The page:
From Sharne Wolff…
James Angus is an artist well known for his colourful public art commissions including Geo Face Distributor [fondly referred to as ‘the orange blob’] at the National Portrait Gallery, Canberra and the quirky Day in, Day Out which greets city office workers every morning at #1 Bligh Street in Sydney. The sculptures in Angus’s new exhibition continue the artist’s use of wild enamels – bold oranges, reds and yellows dominate, alongside pure blacks and whites.
Angus‘s work has often demonstrated his interest in architecture and his statement for this exhibition refers to the ‘form versus function’ debates of the early 20th century. Here, the artist has encouraged his steel I-beams into positions their inventors would not have imagined. Black I-beam knot sits ever so elegantly on its pedestal while the multicoloured I-Beam Sunburst defies its history as the foundation of the first skyscrapers. White Pipe Compression and Orange Pipe Compression are reminiscent of an early-morning yoga class. Angus has transformed compressed steel pipes into objects of feminine beauty. In all of these works the artist has conceived a visual trick between what these objects are and how they appear to the viewer. Like a lot of Angus’s work they’re also entertaining and good fun.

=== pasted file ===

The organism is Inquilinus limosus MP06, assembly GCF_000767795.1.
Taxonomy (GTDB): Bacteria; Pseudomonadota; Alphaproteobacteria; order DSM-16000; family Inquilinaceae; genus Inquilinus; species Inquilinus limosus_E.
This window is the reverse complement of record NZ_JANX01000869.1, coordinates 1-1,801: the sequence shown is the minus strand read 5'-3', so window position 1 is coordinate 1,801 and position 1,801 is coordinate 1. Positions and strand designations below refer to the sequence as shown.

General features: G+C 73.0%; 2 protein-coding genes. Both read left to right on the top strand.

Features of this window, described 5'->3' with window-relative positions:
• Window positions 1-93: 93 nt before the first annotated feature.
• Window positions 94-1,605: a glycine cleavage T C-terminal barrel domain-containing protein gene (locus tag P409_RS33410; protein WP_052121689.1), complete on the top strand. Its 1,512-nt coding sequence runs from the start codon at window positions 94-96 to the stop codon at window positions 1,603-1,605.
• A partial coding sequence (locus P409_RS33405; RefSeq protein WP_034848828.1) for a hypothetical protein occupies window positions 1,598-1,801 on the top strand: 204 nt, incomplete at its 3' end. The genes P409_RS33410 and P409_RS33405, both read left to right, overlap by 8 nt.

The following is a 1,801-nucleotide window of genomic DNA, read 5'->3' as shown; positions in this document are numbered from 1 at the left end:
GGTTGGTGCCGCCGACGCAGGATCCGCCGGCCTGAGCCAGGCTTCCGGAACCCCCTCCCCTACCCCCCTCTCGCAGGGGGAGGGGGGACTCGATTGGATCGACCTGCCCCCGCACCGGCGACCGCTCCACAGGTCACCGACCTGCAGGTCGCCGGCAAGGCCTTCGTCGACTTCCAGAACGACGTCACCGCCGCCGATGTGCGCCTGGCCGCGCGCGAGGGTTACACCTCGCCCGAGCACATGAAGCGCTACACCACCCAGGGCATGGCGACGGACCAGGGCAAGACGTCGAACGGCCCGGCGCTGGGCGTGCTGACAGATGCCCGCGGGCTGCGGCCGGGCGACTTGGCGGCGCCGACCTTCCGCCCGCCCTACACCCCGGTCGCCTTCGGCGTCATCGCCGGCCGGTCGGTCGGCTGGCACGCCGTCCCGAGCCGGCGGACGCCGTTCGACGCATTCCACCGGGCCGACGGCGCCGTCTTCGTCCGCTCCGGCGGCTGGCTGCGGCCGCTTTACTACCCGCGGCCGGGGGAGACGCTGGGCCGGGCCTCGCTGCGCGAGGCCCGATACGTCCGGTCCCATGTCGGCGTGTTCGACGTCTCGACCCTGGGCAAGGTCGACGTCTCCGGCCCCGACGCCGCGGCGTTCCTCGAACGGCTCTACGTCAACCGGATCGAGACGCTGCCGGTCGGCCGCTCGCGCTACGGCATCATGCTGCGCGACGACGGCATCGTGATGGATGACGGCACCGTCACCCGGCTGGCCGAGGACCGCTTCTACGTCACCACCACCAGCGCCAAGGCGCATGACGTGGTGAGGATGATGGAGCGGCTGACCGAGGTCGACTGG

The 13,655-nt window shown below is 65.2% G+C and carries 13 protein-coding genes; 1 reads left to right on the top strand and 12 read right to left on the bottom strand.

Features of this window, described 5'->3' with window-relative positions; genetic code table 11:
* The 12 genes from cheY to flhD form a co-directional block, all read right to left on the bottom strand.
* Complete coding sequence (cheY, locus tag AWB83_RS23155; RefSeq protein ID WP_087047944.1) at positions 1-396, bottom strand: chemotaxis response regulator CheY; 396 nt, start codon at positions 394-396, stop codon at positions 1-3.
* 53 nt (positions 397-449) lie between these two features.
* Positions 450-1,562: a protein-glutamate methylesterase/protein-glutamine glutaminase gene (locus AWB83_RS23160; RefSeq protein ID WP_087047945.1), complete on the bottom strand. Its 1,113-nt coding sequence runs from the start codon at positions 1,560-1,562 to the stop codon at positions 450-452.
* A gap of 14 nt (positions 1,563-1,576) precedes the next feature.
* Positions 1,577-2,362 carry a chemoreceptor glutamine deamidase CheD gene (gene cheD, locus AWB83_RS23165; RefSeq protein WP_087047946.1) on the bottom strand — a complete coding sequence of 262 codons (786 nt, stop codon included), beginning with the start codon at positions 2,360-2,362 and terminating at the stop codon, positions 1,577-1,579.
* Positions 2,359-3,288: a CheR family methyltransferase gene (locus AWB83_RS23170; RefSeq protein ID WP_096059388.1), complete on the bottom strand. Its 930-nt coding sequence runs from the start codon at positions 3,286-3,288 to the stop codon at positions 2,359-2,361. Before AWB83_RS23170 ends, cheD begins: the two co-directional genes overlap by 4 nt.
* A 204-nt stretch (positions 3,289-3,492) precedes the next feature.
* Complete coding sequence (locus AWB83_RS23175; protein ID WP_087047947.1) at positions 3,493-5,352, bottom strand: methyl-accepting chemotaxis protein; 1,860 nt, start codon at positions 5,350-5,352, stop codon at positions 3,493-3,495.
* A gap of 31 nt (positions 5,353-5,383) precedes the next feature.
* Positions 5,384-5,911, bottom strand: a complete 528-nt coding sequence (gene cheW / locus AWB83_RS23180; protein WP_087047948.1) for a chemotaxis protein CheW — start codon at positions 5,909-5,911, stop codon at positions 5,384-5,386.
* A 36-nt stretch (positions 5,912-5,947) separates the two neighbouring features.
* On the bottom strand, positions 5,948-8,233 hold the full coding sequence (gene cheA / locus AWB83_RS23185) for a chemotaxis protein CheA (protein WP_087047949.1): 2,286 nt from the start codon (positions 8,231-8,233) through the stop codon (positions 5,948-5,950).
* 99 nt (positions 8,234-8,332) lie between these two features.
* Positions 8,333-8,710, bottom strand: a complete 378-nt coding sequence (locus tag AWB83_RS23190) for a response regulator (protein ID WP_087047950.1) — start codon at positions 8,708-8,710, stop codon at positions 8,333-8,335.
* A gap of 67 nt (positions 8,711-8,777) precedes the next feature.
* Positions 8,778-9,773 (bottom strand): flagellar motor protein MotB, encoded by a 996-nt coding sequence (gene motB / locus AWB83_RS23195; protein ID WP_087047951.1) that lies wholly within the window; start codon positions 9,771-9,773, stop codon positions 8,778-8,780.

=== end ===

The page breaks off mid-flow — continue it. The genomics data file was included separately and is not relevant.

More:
Until 2 March
Roslyn Oxley9 Gallery, Paddington
Pic: James Angus, Installation view [photo: Jessica Maurer]. Courtesy the artist and Roslyn Oxley9 Gallery.